Somewhere in an office, a phone sits on a desk. It doesn't ring, yet the person expecting the call still reaches the phone. How is it possible? One word—mVoIP. It stands for Mobile Voice over Internet Protocol and, despite its relatively youthful presence on the technological scene, it's quickly taking over a share of voice packages.
Part of this is due to analysts' predictions that mVoIP could reduce the cost of an average call by 97%. The other part is due to how quickly the world is using messaging applications to place phone calls. If you own a business, there's a big chance you could save money and increase business efficiency by switching.
So What's the Big Deal?
Imagine having one phone number that you can take with you from the office to your car, or to a client five miles away, or a business meeting on the other side of the country, or even a conference in a country five-thousand miles away. That one number provides you with the ability to conference call, receive voicemail, video chat, and conduct business. All of this saves your company money because instead of using a regular phone line, it uses the Internet to send all the electronic signals.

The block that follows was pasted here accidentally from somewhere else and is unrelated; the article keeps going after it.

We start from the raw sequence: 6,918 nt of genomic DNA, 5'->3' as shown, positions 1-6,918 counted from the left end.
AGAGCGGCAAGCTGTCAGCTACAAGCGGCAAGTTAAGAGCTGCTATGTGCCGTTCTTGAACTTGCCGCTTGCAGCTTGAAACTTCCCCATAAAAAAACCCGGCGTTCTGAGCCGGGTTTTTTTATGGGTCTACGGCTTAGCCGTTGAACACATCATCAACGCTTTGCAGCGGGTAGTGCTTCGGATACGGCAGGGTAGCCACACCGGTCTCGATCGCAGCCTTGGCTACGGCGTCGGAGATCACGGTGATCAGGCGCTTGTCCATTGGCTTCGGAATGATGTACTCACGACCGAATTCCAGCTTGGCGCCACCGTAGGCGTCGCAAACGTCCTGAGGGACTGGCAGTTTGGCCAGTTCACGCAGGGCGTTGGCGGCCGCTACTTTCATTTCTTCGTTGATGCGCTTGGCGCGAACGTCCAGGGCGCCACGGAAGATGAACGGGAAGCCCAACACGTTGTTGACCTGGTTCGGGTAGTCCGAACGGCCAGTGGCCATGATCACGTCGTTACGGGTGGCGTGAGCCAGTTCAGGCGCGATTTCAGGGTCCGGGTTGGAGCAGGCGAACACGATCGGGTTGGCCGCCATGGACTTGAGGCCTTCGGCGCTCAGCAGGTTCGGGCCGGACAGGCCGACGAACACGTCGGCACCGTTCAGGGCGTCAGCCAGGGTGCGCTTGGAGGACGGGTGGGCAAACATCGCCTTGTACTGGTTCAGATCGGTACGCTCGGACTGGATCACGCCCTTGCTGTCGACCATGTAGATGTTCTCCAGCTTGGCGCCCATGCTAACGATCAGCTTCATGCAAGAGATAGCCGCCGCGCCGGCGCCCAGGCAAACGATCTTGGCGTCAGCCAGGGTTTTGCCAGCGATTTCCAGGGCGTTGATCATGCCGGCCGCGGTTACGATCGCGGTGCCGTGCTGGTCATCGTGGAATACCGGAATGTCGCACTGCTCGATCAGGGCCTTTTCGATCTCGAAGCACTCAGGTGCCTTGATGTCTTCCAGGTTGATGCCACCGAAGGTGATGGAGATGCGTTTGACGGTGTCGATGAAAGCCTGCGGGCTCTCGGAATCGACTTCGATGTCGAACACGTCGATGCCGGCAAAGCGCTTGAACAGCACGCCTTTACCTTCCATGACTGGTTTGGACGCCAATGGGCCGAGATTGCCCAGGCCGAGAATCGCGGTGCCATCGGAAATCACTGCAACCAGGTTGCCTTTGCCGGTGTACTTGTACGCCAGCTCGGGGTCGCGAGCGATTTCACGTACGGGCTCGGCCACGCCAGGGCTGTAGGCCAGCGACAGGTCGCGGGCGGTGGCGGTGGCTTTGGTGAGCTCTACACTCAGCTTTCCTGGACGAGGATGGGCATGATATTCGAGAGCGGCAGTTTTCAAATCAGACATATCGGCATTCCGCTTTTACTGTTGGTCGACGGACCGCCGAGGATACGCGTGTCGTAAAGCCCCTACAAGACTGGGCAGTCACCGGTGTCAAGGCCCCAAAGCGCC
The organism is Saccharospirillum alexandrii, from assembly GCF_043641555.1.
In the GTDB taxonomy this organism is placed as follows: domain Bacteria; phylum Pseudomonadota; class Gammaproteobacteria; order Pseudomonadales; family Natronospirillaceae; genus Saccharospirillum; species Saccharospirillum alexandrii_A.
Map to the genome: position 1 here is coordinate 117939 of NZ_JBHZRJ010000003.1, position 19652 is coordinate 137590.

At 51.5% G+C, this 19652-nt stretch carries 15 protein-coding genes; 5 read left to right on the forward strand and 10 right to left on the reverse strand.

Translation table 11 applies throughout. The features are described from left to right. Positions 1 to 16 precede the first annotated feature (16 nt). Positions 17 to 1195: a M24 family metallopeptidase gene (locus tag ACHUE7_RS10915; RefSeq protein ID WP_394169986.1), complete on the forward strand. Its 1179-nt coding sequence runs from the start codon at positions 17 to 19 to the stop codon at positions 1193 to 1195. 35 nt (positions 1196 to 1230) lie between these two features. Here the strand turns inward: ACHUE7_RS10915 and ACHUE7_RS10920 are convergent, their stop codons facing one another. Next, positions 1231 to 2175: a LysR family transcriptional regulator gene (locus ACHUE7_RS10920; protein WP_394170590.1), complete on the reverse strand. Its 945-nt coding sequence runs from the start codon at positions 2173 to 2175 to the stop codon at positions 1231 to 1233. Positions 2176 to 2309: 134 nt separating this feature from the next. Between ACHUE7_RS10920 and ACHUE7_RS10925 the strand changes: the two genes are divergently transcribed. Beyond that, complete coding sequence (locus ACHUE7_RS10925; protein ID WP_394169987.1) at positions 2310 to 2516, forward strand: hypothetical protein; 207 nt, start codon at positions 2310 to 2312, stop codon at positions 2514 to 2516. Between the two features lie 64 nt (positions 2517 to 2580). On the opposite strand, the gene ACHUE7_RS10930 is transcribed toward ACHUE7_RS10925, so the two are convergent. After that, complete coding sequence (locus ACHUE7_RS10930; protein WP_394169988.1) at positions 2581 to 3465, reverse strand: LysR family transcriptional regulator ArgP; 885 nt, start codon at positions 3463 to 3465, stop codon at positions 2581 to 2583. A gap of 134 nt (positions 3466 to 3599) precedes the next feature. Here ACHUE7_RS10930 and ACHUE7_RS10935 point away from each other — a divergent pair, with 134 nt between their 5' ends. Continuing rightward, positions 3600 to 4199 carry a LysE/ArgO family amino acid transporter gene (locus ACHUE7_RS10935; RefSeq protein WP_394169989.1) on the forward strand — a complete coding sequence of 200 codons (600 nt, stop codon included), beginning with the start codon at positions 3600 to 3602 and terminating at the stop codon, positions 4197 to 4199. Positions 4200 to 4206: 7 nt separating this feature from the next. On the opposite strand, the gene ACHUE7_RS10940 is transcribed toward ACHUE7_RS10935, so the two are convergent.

Isn't mVoIP the Same as a cell phone?
There are a lot of similarities to mVoIP and cell phones, but they operate on completely different technologies.
Firstly, mVoIP services still operate similar to landlines because they send information through physical cables that connect the world. This provides you with a constant and secure line, unless the power goes out. However, mVoIP companies are working around this by ensuring interconnections between Internet lines and phone lines for emergencies.
Secondly, mVoIP services aren't meant to replace cell phones; they're meant to replace landlines. Cell phones and mVoIP services both convert voice from analog signals to digital signals. Regular landlines retain that information. However, cell phones prefer to use their own towers when placing calls. mVoIP services use the Internet provided through the area, so it can jump between your phone's service provider and Wi-Fi networks in the area.
Where Can You Use mVoIP Services?
Anywhere you have cell phone or Internet service, you can use your mVoIP. Here's a quick list of all the networks you can place calls on.
- HSDPA (High-speed Downlink Packet Access), which is also known as enhanced 3G, 3.5G, 3G+, or turbo 3G
So, whether you're buried in work at the office, traversing traffic-packed roads, or at home taking care of a sick child, you can bring your office phone with you.Share